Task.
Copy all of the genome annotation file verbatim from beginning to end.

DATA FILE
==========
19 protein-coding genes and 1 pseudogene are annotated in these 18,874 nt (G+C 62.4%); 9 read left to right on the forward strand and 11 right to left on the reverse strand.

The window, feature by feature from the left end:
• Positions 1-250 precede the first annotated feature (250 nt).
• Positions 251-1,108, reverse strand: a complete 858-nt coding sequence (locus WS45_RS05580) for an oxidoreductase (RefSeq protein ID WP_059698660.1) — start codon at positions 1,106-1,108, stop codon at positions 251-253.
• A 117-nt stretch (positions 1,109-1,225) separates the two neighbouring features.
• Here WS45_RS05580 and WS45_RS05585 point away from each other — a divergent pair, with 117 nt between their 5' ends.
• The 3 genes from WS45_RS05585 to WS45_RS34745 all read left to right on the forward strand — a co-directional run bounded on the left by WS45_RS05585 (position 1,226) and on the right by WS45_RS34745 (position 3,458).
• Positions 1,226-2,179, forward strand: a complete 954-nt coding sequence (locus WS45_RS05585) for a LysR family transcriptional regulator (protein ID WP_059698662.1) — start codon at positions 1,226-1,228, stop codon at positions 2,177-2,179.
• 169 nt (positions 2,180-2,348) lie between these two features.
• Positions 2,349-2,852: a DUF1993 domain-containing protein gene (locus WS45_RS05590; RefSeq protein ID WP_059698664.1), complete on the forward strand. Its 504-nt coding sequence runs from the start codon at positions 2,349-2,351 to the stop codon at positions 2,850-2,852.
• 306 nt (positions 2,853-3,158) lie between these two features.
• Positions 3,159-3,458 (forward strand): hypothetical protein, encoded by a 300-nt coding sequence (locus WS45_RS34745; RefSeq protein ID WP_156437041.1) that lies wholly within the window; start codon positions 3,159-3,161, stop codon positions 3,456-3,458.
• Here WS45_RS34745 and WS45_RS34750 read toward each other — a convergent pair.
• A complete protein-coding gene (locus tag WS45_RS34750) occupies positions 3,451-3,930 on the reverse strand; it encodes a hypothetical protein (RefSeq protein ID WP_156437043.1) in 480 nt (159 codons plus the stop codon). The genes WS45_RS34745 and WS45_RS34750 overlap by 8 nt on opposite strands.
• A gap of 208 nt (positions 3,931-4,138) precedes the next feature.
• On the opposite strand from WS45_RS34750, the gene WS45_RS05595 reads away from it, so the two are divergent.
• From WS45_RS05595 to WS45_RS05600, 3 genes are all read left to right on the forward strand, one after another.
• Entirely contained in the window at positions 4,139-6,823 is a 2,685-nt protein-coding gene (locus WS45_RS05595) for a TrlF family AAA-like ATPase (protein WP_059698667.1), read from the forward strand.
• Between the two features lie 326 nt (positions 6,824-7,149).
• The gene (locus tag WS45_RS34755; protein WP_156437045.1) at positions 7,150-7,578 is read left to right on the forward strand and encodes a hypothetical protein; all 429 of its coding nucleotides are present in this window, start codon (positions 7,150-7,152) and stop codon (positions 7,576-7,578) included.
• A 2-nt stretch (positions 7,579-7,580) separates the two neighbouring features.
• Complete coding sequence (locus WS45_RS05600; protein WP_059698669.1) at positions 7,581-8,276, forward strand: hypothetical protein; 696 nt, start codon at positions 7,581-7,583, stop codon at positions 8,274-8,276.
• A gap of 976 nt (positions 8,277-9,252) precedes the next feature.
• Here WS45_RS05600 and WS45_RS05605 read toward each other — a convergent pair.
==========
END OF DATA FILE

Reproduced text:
19 protein-coding genes and 1 pseudogene are annotated in these 18,874 nt (G+C 62.4%); 9 read left to right on the forward strand and 11 right to left on the reverse strand.

The window, feature by feature from the left end:
• Positions 1-250 precede the first annotated feature (250 nt).
• Positions 251-1,108, reverse strand: a complete 858-nt coding sequence (locus WS45_RS05580) for an oxidoreductase (RefSeq protein ID WP_059698660.1) — start codon at positions 1,106-1,108, stop codon at positions 251-253.
• A 117-nt stretch (positions 1,109-1,225) separates the two neighbouring features.
• Here WS45_RS05580 and WS45_RS05585 point away from each other — a divergent pair, with 117 nt between their 5' ends.
• The 3 genes from WS45_RS05585 to WS45_RS34745 all read left to right on the forward strand — a co-directional run bounded on the left by WS45_RS05585 (position 1,226) and on the right by WS45_RS34745 (position 3,458).
• Positions 1,226-2,179, forward strand: a complete 954-nt coding sequence (locus WS45_RS05585) for a LysR family transcriptional regulator (protein ID WP_059698662.1) — start codon at positions 1,226-1,228, stop codon at positions 2,177-2,179.
• 169 nt (positions 2,180-2,348) lie between these two features.
• Positions 2,349-2,852: a DUF1993 domain-containing protein gene (locus WS45_RS05590; RefSeq protein ID WP_059698664.1), complete on the forward strand. Its 504-nt coding sequence runs from the start codon at positions 2,349-2,351 to the stop codon at positions 2,850-2,852.
• 306 nt (positions 2,853-3,158) lie between these two features.
• Positions 3,159-3,458 (forward strand): hypothetical protein, encoded by a 300-nt coding sequence (locus WS45_RS34745; RefSeq protein ID WP_156437041.1) that lies wholly within the window; start codon positions 3,159-3,161, stop codon positions 3,456-3,458.
• Here WS45_RS34745 and WS45_RS34750 read toward each other — a convergent pair.
• A complete protein-coding gene (locus tag WS45_RS34750) occupies positions 3,451-3,930 on the reverse strand; it encodes a hypothetical protein (RefSeq protein ID WP_156437043.1) in 480 nt (159 codons plus the stop codon). The genes WS45_RS34745 and WS45_RS34750 overlap by 8 nt on opposite strands.
• A gap of 208 nt (positions 3,931-4,138) precedes the next feature.
• On the opposite strand from WS45_RS34750, the gene WS45_RS05595 reads away from it, so the two are divergent.
• From WS45_RS05595 to WS45_RS05600, 3 genes are all read left to right on the forward strand, one after another.
• Entirely contained in the window at positions 4,139-6,823 is a 2,685-nt protein-coding gene (locus WS45_RS05595) for a TrlF family AAA-like ATPase (protein WP_059698667.1), read from the forward strand.
• Between the two features lie 326 nt (positions 6,824-7,149).
• The gene (locus tag WS45_RS34755; protein WP_156437045.1) at positions 7,150-7,578 is read left to right on the forward strand and encodes a hypothetical protein; all 429 of its coding nucleotides are present in this window, start codon (positions 7,150-7,152) and stop codon (positions 7,576-7,578) included.
• A 2-nt stretch (positions 7,579-7,580) separates the two neighbouring features.
• Complete coding sequence (locus WS45_RS05600; protein WP_059698669.1) at positions 7,581-8,276, forward strand: hypothetical protein; 696 nt, start codon at positions 7,581-7,583, stop codon at positions 8,274-8,276.
• A gap of 976 nt (positions 8,277-9,252) precedes the next feature.
• Here WS45_RS05600 and WS45_RS05605 read toward each other — a convergent pair.